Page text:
The District Judge ordered -- ordered a postponement of the trial that allowed discovery to go forward, both parties appealed.

A divided panel of the Court of Appeals reversed the order postponing the trial until the President relieves office.

We granted the President's petition for certiorari and now affirm the judgment of the Court of Appeals.

Our opinion first discusses cases and materials from the historical record that support their recognition of an immunity from damages liability for actions taken by the President in his official capacity.

We conclude that those presidents do not apply to private conduct that deferred before becoming President.

We then turn to the President's strongest argument, a claim that is grounded in the character of the office that was created by Article II of the Constitution and relies on separation of powers principles that have structured our constitutional arrangements since the founding.

As a starting premise, petitioner contends that he occupies a unique office with powers and responsibilities so vast and important that the public interest demands that he devote his undivided time and attention to his public duties.

He submits that given the nature of the office that the doctrine of separation of powers places limits on the authority of the Federal Judiciary to interfere with the Executive Branch that would be transgressed by allowing this action to proceed.

We have no dispute with the initial premise of the argument.

Former presidents, from George Washington to George Bush, have consistently endorsed petitioner's characterization of the office.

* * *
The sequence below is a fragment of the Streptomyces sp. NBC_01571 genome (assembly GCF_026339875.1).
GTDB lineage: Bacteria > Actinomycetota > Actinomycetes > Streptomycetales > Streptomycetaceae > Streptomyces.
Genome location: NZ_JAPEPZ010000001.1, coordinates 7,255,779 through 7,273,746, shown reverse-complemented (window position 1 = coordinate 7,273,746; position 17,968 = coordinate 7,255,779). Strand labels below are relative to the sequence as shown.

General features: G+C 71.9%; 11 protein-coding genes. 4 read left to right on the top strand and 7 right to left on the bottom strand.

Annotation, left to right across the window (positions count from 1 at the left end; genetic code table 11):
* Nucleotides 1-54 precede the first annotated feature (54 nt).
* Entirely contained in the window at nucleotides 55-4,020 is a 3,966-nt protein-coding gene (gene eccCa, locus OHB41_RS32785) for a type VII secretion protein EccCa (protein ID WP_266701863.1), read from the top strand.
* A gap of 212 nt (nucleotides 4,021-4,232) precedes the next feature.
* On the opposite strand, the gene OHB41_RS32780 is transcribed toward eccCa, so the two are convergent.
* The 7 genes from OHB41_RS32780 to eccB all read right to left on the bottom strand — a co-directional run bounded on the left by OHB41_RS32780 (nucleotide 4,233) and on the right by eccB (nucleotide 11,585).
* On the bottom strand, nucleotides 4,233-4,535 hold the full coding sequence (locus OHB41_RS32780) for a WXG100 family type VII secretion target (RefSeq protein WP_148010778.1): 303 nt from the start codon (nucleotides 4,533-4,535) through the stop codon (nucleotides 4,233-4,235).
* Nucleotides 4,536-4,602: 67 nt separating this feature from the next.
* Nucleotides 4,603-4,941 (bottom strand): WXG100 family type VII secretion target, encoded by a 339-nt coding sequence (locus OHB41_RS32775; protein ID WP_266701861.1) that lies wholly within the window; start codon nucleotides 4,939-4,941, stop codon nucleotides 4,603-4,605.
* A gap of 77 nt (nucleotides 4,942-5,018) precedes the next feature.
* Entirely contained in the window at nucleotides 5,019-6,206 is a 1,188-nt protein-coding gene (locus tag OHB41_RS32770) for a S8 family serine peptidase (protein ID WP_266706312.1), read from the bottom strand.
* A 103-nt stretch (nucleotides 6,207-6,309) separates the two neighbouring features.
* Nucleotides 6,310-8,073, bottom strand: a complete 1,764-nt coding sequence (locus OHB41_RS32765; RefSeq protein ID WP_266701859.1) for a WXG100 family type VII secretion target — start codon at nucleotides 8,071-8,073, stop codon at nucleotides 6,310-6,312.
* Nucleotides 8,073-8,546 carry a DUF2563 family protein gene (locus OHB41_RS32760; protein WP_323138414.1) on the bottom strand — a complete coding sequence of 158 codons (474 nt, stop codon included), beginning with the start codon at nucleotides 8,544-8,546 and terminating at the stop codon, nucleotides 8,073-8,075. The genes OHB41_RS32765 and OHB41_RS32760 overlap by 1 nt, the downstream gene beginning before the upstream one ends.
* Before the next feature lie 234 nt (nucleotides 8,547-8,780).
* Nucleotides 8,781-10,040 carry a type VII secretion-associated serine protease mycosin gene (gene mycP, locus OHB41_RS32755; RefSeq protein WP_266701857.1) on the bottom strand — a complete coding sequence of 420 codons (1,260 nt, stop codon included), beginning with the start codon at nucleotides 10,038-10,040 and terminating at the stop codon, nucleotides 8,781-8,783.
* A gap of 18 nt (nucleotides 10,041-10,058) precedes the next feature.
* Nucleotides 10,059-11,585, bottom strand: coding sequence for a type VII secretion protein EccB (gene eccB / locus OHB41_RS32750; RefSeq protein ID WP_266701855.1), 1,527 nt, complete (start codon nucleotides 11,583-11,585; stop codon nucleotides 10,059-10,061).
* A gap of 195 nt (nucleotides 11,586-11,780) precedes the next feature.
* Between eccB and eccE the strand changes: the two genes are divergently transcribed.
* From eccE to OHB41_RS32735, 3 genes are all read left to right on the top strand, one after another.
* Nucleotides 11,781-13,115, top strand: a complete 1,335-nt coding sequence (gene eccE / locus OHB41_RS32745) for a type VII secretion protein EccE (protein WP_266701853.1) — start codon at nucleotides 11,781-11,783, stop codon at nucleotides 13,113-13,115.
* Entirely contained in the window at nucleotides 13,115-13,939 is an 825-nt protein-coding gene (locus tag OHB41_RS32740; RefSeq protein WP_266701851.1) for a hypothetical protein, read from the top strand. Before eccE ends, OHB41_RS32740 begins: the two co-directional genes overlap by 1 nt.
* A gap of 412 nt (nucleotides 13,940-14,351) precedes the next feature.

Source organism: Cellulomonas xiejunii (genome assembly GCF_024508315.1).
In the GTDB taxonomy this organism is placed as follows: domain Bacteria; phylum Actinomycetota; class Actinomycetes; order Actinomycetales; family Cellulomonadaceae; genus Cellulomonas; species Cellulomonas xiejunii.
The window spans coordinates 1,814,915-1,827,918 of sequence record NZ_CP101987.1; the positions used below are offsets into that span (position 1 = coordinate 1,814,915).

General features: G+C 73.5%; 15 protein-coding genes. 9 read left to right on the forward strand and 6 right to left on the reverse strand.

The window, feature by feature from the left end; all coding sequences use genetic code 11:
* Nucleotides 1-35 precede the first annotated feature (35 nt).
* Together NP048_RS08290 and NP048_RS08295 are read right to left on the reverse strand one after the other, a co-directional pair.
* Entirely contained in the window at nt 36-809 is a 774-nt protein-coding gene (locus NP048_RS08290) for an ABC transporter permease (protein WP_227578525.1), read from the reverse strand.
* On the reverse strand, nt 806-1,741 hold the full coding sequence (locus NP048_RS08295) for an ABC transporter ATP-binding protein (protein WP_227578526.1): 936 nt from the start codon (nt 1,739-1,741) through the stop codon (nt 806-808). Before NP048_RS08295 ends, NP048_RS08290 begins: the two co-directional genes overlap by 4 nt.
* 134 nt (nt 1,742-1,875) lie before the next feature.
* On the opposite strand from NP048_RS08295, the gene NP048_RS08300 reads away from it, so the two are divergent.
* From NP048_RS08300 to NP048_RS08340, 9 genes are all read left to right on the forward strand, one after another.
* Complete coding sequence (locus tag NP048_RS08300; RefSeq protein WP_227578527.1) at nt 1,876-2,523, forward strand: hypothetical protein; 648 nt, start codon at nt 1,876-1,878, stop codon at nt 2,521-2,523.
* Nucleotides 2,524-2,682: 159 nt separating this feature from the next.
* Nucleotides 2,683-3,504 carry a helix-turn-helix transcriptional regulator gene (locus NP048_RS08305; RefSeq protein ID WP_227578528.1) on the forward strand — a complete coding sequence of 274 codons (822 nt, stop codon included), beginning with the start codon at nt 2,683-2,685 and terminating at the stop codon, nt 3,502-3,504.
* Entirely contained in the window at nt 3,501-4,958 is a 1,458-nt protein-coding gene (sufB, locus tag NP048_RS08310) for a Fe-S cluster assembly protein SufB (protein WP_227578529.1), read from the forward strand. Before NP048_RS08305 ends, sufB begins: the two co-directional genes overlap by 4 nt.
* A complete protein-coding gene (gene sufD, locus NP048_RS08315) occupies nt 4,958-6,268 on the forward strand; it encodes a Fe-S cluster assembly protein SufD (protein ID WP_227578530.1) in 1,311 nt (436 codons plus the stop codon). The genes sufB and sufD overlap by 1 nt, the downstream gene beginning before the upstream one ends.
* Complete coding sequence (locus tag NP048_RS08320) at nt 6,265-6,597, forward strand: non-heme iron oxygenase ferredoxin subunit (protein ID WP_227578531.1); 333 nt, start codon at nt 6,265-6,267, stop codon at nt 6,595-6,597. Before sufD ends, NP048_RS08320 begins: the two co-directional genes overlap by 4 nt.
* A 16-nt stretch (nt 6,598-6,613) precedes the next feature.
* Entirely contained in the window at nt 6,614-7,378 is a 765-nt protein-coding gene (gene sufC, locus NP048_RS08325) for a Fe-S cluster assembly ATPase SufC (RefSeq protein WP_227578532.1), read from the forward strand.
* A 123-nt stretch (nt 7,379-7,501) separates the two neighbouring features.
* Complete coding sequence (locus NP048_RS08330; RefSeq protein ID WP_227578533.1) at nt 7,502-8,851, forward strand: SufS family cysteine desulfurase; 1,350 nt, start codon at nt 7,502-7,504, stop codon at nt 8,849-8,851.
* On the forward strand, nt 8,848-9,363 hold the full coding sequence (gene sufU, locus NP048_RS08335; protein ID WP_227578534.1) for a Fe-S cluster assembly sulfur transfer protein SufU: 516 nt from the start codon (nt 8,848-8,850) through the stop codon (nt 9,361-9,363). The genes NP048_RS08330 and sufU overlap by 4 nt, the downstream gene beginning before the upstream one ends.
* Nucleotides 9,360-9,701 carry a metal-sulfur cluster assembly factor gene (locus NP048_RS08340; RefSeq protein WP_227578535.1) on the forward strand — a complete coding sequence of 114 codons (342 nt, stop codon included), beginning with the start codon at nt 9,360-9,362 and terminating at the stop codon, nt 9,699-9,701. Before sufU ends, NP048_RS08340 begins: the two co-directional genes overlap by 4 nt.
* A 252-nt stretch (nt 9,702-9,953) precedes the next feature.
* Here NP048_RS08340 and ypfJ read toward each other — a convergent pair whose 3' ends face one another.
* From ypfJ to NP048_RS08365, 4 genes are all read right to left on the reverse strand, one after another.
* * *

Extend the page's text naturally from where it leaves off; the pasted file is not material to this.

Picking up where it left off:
It does not follow, however, that separation of powers principles would be violated by allowing this action to proceed.

The doctrine of separation of powers is concerned with the allocation of official power among the three co equal branches of our Government.

In this case, however, there is no suggestion that the Federal Judiciary is being asked to perform any function that might in some way be described as executive.

Respondent is merely asking the courts to exercise their core Article III jurisdiction to decide cases and controversies.

The litigation of questions that re -- relate entirely to the unofficial conduct of the individual who happens to be the President poses no perceptible risk of misallocation of either judicial power or executive power.

Nevertheless, petitioner contends that as a by-product of an otherwise traditional exercise of judicial power burdens will be place on the President that will hamper their performance of his official duties.

His concern is that this particular case, as well as the potential additional litigation that an affirmance of the Court of Appeals judgment may spawn, may impose an unacceptable burden on the President's time and energy, and thereby impair the effective performance of the office.

Petitioner's predictive judgment finds a little support in either history or the relatively narrow compass of the issues raised in this particular case.

In the entire history of the Republic, only three sitting Presidents have been subjected to suits for their private actions.

As for the case at hand, if properly managed by the District Court, it appears to us highly unlikely to occupy any substantial amount of petitioner's time.